“The size of any movement isn’t determined by the heroes of the movement, but by the heromakers.”
One of my favorite leadership authors and speakers is John Maxwell. He once told the story about a fisherman out on a pond early on a Saturday morning. He looked across the pond and saw something peculiar. A young boy was having an exceptional day catching fish, both large and small. But the young man would throw the larger fish back in the pond and only keep the smaller fish.
Curious, the man walked around the pond to the young man to ask him about not keeping the larger fish. The young man looked at him and said, “I would keep them, but I only have a ten-inch frying pan.”
The frying pan limited his capacity to cook, which in turn had limited his capacity to fish.
I have discovered this principle at work in my work as a grassroots organizer—someone who equips and galvanizes men and women to transform the world around them.
In most organizations, people tend to focus on those who we see rather than understanding the importance of the “frying pans” at home. But I have seen just the opposite. The men and women who operate behind the scene are just as important as those who lead out front.
In other words, the capacity of heromakers always impacts the effectiveness of heroes.
The size of any movement isn’t determined by the heroes of the movement, but by the heromakers.
Just ask Martin Luther King, Jr. Many in our country know him as the man who led our nation through the Civil Rights Movement and toward greater equality for Black men and women in our country.
But there is no Martin Luther King, Jr. without Bayard Rustin. Rustin served in a role as a behind-the-scenes organizer and strategist for the movement. Using his organizing experience, Rustin played an indispensable role in organizing the March on Washington for Jobs and Freedom, where King delivered his “I Have a Dream” speech in 1964.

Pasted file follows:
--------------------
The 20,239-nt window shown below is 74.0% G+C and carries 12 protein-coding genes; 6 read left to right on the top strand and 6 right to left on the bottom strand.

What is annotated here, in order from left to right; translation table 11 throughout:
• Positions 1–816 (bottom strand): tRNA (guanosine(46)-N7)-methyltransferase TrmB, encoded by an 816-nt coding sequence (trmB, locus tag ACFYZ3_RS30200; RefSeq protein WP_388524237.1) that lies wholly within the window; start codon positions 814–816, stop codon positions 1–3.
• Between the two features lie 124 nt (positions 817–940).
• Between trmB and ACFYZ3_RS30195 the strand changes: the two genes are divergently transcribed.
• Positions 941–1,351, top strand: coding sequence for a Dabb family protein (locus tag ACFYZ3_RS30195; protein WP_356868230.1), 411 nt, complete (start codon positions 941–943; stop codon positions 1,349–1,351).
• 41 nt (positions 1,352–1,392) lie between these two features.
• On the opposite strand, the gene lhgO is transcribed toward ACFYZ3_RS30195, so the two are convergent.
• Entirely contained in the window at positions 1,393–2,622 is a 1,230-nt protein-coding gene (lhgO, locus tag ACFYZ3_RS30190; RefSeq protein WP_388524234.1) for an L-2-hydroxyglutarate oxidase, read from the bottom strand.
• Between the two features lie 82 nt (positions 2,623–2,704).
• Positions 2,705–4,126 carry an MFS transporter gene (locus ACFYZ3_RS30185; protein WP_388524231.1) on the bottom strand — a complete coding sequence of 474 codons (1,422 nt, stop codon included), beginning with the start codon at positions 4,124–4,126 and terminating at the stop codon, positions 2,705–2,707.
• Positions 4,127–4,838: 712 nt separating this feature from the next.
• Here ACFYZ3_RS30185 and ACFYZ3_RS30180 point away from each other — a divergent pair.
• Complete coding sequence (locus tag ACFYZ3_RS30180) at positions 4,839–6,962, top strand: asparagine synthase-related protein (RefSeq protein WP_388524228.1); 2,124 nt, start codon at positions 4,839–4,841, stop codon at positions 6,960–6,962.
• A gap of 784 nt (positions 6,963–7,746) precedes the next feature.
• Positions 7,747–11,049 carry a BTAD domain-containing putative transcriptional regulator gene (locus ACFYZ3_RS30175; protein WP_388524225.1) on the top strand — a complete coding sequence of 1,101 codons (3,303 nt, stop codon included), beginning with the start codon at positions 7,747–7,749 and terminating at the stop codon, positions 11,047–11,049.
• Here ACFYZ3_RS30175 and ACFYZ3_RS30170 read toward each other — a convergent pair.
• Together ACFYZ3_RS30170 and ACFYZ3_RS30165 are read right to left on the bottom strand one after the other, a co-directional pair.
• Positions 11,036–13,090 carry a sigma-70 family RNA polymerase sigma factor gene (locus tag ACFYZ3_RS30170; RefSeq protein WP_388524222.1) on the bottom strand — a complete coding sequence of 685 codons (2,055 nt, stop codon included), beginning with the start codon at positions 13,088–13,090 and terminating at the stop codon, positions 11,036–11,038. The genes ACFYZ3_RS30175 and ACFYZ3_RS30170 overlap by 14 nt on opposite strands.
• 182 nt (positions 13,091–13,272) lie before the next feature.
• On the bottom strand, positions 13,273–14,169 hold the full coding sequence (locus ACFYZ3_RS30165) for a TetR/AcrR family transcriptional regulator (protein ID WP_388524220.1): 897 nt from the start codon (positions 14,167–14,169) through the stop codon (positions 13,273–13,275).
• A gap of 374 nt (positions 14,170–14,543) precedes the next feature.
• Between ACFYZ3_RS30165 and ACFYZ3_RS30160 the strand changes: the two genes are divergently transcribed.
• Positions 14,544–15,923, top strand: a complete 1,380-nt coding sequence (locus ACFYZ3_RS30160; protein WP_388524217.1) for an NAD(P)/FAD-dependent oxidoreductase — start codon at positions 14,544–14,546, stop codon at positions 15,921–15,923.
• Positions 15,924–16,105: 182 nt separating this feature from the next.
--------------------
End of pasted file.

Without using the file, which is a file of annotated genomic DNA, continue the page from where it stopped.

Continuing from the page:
Without Rustin’s organizing, we may not have heard about King’s Dream.
We could say the same thing about Thurgood Marshall, the first African-American Supreme Court Justice in our country. Marshall led the team of lawyers who helped argue the famous Brown vs. Board of Education case that led to the desegregation of schools here in the United States.
But there would be no Thurgood Marshall without Charles Hamilton Houston. Houston served as dean of Marshall’s alma mater, Howard University School of Law, and consistently pushed Marshall toward becoming a “social engineer”—a lawyer who works to build the society and culture around him.
Marshall gleaned his strategy and approach to his legal work from Houston, a man who served behind the scenes to develop one of the greatest jurists in American history.
I have seen so many contemporary examples of this over the past several years. None more evident than the men and women who worked recently on my wife’s political campaign. For some context, my wife, who was recently featured on the Heromakers Podcast, ran for local office here in Little Rock, Arkansas, in the midst of a pandemic.